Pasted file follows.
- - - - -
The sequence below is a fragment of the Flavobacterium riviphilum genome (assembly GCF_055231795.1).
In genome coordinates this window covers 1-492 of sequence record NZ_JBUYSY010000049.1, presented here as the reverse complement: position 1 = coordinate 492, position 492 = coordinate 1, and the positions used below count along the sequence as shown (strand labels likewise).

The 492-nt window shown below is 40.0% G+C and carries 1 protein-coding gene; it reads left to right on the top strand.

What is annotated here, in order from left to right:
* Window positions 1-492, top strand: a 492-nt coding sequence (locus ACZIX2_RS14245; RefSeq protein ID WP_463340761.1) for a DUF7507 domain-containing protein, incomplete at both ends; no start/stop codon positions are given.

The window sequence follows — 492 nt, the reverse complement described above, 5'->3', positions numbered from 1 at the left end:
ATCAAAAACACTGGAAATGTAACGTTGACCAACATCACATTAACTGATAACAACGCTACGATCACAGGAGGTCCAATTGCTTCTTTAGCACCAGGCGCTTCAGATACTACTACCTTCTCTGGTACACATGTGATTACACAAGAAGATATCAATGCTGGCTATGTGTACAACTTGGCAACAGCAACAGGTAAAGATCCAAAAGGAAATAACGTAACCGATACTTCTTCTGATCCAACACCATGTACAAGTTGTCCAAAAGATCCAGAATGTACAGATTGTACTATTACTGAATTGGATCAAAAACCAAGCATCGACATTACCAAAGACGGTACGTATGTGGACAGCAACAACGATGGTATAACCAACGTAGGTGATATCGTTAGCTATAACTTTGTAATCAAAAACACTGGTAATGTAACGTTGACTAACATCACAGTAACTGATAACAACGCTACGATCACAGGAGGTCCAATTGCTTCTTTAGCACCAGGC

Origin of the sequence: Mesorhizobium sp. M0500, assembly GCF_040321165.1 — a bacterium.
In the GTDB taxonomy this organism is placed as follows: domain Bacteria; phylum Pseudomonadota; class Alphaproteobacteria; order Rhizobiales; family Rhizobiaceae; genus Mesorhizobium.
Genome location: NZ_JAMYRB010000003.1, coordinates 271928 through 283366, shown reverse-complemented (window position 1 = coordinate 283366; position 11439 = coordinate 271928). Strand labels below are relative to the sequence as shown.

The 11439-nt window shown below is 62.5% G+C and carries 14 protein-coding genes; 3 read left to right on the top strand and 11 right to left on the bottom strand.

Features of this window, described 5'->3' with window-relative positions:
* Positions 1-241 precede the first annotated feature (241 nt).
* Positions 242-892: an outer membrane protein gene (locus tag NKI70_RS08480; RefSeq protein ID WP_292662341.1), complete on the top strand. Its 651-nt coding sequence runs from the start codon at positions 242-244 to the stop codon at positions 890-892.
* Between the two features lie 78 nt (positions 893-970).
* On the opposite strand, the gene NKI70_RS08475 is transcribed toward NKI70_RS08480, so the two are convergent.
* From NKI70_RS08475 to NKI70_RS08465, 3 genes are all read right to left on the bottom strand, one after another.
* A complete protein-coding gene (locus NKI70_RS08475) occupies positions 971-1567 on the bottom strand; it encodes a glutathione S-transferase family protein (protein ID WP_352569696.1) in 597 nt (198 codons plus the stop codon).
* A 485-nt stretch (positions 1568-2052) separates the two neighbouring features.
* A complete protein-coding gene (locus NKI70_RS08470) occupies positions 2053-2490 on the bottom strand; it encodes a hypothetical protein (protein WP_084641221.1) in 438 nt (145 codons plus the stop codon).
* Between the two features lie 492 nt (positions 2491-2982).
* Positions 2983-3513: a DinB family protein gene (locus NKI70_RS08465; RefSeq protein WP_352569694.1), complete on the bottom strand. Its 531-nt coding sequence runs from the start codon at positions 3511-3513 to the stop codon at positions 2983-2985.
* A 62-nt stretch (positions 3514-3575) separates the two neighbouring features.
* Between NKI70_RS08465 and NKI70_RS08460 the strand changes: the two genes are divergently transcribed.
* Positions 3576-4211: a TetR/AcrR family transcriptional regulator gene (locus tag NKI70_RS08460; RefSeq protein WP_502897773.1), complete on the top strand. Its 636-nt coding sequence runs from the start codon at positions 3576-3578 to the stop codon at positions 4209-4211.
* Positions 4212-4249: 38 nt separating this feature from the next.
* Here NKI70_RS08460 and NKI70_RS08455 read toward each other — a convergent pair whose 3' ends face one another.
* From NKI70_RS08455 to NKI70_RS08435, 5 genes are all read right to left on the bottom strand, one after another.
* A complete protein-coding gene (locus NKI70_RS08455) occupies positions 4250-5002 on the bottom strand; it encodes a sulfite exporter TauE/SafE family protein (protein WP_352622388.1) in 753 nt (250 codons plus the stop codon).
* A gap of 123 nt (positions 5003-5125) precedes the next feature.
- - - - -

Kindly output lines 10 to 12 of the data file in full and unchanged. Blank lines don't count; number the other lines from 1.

Genome location: NZ_JAMYRB010000003.1, coordinates 271928 through 283366, shown reverse-complemented (window position 1 = coordinate 283366; position 11439 = coordinate 271928). Strand labels below are relative to the sequence as shown.

The 11439-nt window shown below is 62.5% G+C and carries 14 protein-coding genes; 3 read left to right on the top strand and 11 right to left on the bottom strand.

Features of this window, described 5'->3' with window-relative positions: